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ASU Football: ‘Nobody’s spot is safe’ on hungry Sun Devils defensive line

In an effort to improve, the Sun Devils are battling amongst each other for starting roles.

Photo taken by Nick Ramirez

TEMPE – As the heart of monsoon season diminished bringing Tempe temperatures back to their daily triple digit norm, Sun Devil practices and depth charts are heating as well up bringing a fiery competitive nature to fall camp just weeks before Arizona State’s home opener against New Mexico State on Aug. 31.

“Nobody’s spot is safe,” said defensive line coach Michael Slater.

“The depth charts aren’t magnets. They change daily,” Slater added. “You take one lazy step and somebody is right behind you trying to get your reps. That’s what we want to create. It’s competitive.”

No matter age, grade, experience, or recruiting stars, Slater made it clear: every practice is an all-out war.

Freshman Shannon Forman, formerly a two-star recruit, earned his Southern University Lab School (Baton Rouge) diploma in May, and he’s already found himself thrown into first-team tempo drills alongside Sun Devil veterans JoJo Wicker and Tashon Smallwood.

A major defensive line realignment took stage in Payson, as sophomore George Lea, who appeared in 10 games last season, was swapped for Foreman in the Camp Tontozona scrimmage.

“My eyes started getting big. It was just like a shocking moment for me,” Forman said. “Right before the scrimmage. You’re nervous. You’re going against the number ones and I kind of was nervous the whole day -- Butterflies that whole morning. But I just went out there and balled… I had to show my competitiveness.”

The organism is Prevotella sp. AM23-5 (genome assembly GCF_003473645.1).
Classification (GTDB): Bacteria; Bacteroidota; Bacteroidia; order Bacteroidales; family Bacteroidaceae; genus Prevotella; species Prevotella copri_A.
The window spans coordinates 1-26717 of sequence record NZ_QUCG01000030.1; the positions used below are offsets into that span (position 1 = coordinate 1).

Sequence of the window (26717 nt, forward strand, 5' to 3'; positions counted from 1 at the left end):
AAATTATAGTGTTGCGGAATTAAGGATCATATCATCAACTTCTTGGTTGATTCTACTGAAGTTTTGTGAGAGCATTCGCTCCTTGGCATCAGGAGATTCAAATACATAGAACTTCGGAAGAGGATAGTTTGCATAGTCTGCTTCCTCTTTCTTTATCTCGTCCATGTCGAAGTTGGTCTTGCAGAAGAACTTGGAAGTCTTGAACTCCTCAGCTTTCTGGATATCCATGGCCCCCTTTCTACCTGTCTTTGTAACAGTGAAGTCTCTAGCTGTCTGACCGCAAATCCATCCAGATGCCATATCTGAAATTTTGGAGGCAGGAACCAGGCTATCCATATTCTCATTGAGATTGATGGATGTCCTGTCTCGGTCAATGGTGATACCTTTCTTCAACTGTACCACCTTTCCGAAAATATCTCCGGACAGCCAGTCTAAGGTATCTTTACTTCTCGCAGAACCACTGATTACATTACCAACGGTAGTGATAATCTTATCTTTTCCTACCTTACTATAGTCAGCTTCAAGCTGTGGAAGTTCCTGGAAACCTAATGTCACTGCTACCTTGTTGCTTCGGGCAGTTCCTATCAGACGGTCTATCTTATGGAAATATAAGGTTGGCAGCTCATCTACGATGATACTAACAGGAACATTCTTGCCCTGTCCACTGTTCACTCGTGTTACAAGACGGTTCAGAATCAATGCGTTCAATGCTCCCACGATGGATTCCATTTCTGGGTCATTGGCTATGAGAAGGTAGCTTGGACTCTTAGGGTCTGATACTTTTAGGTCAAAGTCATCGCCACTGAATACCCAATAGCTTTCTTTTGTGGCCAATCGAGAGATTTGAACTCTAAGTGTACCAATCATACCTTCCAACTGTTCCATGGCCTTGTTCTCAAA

Timid or not, Forman proved he had the work ethic to earn first string playing time. He’s a guy Slater has deemed incredibly “coachable” and at 6-foot-1, 299 pounds has the frame to play the position.

Lea, one of Forman’s counterparts, admits he slacked in Payson, as he saw a true freshman take his spot.

“Yes, people have been working harder than me,” Lea said. “And I’ve just been going through the motions… when we were at Camp T for our last scrimmage, the “aha” moment popped. Just finishing the plays. Just the effort.”

Lea said Forman competes and that it’s something they need on their team; competition.

Lea went back to performing first-team drills on Thursday’s practice, as he filled in for Forman who placed on second-team. Freshman D.J. Davidson, junior Dougladson Subtyl senior Renell Wren are also much in the mix for a starting job.

“I know George, he’s gonna be competitive,” Foreman said. “I’m going to be competitive. I know D.J. Davidson is going to be competitive. No one wants to lose their job.”

The pack elevates eachother each day and Slater sees an evident leader.

“Tashon [Smallwood] is consistently the hardest worker,” Slater said. “He’s the standard right now. So we’re trying to get everybody to his standard.”

Not because he racked up 43 tackles in 2015 (the most of any defensive lineman), or started in 32 games since his freshman year (the most of any Sun Devil football player), but because of his work ethic.

Alongside him is Wicker. A defensive threat who may be the most talented on the Sun Devils. Foreman doesn’t see them as competitive foes, but brothers, who are rooting for him to improve.

“Not only does he (Smallwood) care about himself, he cares about everyone else. He wants everybody to eat… I’m 100 percent behind him,” Foreman said. “JoJo is like a big brother. I can talk to him and ask him stuff. He’s just a good player. He’s probably going to be one of the most dominate players in the Pac-12.”